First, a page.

Lang’ata has an army outpost known as Maroon Commandos who the average Kenyan does not know what they do-neither do they really care-except that they used to have a band that used to churn some good patriotic songs before Nonini and his ilk revised patriotism to mean removing panties from women. All these young men sing nowadays is imaginary wealth, imaginary haters and imaginary bitches.

Lang’ata also prides itself of the National Park. If I was the president, there is no way animals will lead better lives than human beings, the park will have to be relocated to somewhere in Isiolo, that land will provide more value as a residential or corporate space than what is being used for. They will be poached. Besides, tourism is not what it is cracked up to be any more in the wake of insecurity and overpricing of the entry fee. Many tourists have discovered paying Sh 1,300 to go see one lion in its cage is not the best way of spending your money when the National Geographic does a better a job. Besides, it is cheaper down South.

Enough of the estate, now to its people. If you are a parent and you have a daughter aged 19-35, and she lives in Lang’ata, just insure her liver. Those Lang’ata women can outdrink EABL’s production capacity. Only Lang’ata women go to the bar in sleepers and talk about their ka-‘local’ with a certain regal air as if all their locals are red-carpet affairs. Lang’ata packs the highest of women who drink without male company. And they drink manly, tough whiskeys. Incidentally, their men drink the sissy green-bottled beers, in their casual wear.

Lang’ata is inherently middle-class and the headquarters of the chips-funga business. More women are chips-fungwad in Lang’ata than any other estate in an African city, north of River Limpompo. The young men there, with their apartments, plasma-TVs, velvet carpets and humongous refrigerators, can funga any college girl from Strathmore and Catholic Uni. That stuff in the household is what they aspire to. Equally, Lang’ata clubs often pack a higher concentration of beautiful women than any other partying place in Nairobi. Westlands attracts ratchets. Hurlingham is generally for Nairobi’s has-beens (male and female).

That brings me to Lang’ata. Back in campus, when we outgrew clubbing in town, some disappeared to Westie. Back then there was Rezorous and that notorious stretch where women used to be fingered on car bonnets and bhang smoked in the wee hours of the night. Those dating cougars or sugar daddies naturally ventured to Hurlingham. And people like me used to come to Lang’ata. Back then, my boy Omosh used to drive and we could pass by Nairobi West for cheap liquor and pork (everyone in Lang’ata does that) before venturing to Lang’ata. We would go Psys. Cool, decent place that used to park pretty mamas. I remember Nelly, a lawyer buddy, in his late 30s, but well kept, getting it on with a female stranger (she was young, possibly 21, college going). She was short, but beautiful and a body as a man you would wish to ravage. Especially, her waist, hips and butt were exceptional. And she danced like a genie.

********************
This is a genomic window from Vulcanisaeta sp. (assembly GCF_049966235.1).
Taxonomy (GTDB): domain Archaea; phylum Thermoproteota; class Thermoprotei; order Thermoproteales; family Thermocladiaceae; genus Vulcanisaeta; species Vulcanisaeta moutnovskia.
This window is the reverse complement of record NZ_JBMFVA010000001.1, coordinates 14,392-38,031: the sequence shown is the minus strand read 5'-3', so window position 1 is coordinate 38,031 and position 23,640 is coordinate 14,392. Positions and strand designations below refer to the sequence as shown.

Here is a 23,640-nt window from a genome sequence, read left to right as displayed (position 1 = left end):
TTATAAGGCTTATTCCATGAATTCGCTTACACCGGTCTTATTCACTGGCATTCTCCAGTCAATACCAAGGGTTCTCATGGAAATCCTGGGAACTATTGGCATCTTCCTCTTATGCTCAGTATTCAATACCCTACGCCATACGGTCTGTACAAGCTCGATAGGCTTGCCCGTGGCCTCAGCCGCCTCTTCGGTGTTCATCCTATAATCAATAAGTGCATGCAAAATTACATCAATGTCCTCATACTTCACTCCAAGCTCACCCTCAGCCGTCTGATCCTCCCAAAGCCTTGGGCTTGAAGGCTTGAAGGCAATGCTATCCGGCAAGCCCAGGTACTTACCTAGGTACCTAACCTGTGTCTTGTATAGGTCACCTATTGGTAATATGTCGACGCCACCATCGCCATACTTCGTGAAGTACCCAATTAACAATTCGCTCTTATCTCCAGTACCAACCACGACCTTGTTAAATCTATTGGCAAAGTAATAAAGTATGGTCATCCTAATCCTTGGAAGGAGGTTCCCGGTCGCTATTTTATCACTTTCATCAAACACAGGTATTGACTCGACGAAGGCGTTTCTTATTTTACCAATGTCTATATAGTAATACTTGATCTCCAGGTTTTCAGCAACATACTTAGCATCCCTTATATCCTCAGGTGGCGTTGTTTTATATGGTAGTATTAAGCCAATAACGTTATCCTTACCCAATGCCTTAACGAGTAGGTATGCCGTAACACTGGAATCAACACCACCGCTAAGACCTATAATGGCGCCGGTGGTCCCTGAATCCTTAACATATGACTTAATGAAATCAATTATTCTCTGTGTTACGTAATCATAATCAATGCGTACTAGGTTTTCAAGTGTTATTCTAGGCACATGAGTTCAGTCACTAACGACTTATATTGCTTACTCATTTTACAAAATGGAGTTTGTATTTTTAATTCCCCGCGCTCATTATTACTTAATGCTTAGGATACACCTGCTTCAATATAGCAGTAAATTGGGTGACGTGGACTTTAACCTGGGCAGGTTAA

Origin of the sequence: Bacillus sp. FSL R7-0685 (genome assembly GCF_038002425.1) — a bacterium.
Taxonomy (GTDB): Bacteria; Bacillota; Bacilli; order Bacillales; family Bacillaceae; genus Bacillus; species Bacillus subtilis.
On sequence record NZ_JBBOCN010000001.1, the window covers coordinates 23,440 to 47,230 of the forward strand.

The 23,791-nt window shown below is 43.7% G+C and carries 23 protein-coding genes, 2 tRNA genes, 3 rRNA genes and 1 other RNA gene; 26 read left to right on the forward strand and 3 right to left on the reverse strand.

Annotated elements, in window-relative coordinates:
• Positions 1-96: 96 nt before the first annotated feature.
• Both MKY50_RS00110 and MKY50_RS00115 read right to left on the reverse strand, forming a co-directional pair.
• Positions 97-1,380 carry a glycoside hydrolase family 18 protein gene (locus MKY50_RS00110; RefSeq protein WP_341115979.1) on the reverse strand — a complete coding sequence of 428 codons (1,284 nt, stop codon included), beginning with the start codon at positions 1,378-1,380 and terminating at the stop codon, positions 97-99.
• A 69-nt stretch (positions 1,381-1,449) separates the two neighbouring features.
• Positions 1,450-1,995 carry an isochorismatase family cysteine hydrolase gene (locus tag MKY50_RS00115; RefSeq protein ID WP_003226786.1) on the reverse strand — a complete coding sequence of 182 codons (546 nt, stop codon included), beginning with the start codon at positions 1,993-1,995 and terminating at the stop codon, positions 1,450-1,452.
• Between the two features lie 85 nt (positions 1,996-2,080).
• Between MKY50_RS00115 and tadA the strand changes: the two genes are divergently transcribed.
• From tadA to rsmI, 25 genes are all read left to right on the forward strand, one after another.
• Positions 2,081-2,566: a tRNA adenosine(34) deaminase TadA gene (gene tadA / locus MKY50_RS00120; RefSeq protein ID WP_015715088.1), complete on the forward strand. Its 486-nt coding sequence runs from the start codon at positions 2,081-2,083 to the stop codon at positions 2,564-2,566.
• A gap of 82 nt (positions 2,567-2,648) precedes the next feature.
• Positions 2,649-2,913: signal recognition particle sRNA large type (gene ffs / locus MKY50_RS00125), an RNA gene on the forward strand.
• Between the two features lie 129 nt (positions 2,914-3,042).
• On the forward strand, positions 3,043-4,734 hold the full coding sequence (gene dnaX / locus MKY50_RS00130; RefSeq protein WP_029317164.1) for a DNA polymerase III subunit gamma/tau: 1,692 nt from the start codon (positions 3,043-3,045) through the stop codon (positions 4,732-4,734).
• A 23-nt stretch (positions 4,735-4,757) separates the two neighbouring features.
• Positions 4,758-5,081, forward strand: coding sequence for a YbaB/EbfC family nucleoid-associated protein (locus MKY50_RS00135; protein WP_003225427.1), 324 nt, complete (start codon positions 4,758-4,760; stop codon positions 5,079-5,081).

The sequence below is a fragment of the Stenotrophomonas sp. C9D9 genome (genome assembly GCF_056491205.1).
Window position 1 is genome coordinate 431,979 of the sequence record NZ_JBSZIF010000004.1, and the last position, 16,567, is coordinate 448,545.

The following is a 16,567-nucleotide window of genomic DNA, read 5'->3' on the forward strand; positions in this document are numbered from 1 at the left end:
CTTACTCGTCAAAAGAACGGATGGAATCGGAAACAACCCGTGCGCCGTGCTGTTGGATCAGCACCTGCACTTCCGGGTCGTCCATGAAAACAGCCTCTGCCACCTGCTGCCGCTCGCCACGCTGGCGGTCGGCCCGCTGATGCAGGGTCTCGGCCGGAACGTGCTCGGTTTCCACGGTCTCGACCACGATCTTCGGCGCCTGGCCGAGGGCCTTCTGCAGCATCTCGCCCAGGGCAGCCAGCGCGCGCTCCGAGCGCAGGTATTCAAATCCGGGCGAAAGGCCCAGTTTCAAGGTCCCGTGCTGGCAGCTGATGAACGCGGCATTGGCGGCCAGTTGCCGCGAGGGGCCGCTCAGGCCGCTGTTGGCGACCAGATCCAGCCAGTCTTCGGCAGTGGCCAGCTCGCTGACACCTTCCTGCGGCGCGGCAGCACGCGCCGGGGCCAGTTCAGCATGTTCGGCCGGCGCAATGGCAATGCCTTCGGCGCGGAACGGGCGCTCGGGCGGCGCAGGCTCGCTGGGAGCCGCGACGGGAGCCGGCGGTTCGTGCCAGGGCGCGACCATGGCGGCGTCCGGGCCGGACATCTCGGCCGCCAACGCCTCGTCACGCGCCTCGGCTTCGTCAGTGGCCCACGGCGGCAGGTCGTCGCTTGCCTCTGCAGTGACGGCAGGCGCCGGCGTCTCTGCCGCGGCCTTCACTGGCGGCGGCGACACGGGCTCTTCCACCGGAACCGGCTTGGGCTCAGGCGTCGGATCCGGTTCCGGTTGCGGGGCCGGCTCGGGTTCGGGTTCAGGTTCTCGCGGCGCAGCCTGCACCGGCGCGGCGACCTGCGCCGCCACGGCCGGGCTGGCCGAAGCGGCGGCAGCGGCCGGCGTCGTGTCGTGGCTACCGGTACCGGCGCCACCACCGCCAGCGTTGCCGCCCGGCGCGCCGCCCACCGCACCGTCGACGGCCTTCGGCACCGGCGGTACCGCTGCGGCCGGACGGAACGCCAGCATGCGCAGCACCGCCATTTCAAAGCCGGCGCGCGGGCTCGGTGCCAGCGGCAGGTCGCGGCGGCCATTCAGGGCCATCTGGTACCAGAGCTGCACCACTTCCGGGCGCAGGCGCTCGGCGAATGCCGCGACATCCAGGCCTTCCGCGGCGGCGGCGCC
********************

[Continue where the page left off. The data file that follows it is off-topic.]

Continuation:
She was in the company of another chick and another young boy who looked like the friendzoned chap, who massaged their feet and fetched Mara Moja in the morning when the two ladies were nursing a cruel hangover. Nick made a move. He bought the boy Pilsner (that beer for young men who are decidedly rebellious of the national drink-Tusker). Actually, he bought him two. He bought the other chick Kingfisher or Wodpecker or some drink in a hideously short and fat bottle. Here is the thing, a woman who takes Kingfisher or Woodpecker is a) beginner drink, b) short, c) in college, d) chips-funguable, d)no class, e) all of a-e. And the young pretty lass took Black Ice whose effects are known to have helped men get laid in this town since 2002.

They didn’t decline. I went out, when I came back; Nelly was fishing with his tongue deep down her throat and she hang on to Nelly as if he was giving her a life-saving kiss. It was the wettest, erotic kiss I have ever seen in a club. I could see her toes curl. Nelly held her sizable butt with such a treacherous dexterity, massaging them gracefully; I had to look the other way since other body parts in me were getting aroused.

At Psys, my boy Omosh ever sliced me a lady I had brought along. But given Omosh was driving and buying, the woman shifted her loyalty. I’m used to these things in this sin city. Then Off-Road came along. Good club, spacious. But it arrived too late in the day. And then there was the strippers club. I once peeped in and saw a naked lady with a potbelly and boobs that gravity had flattened. I was asked to pay Sh 500. I bought fries and chicken instead in the nearby fast food joint.

But all the time I clubbed in Lang’ata, we deliberately ignored Rafikiz. We did pass by once or twice but I never quite had a beer there. It was always too crowded and half the crowd were guys I knew from college. Mostly, classmates. Female classmates were always in the company of ugly men. And male classmates always in the company of beautiful lasses. Rafikiz had class. At some point, Kidum-at his peak-used to perform there on Wednesday and 28-35 year-old women had all the fun in the world as they sipped their Amarula or Tequila-Rose or any creamy alcohol that is so beloved by stable women.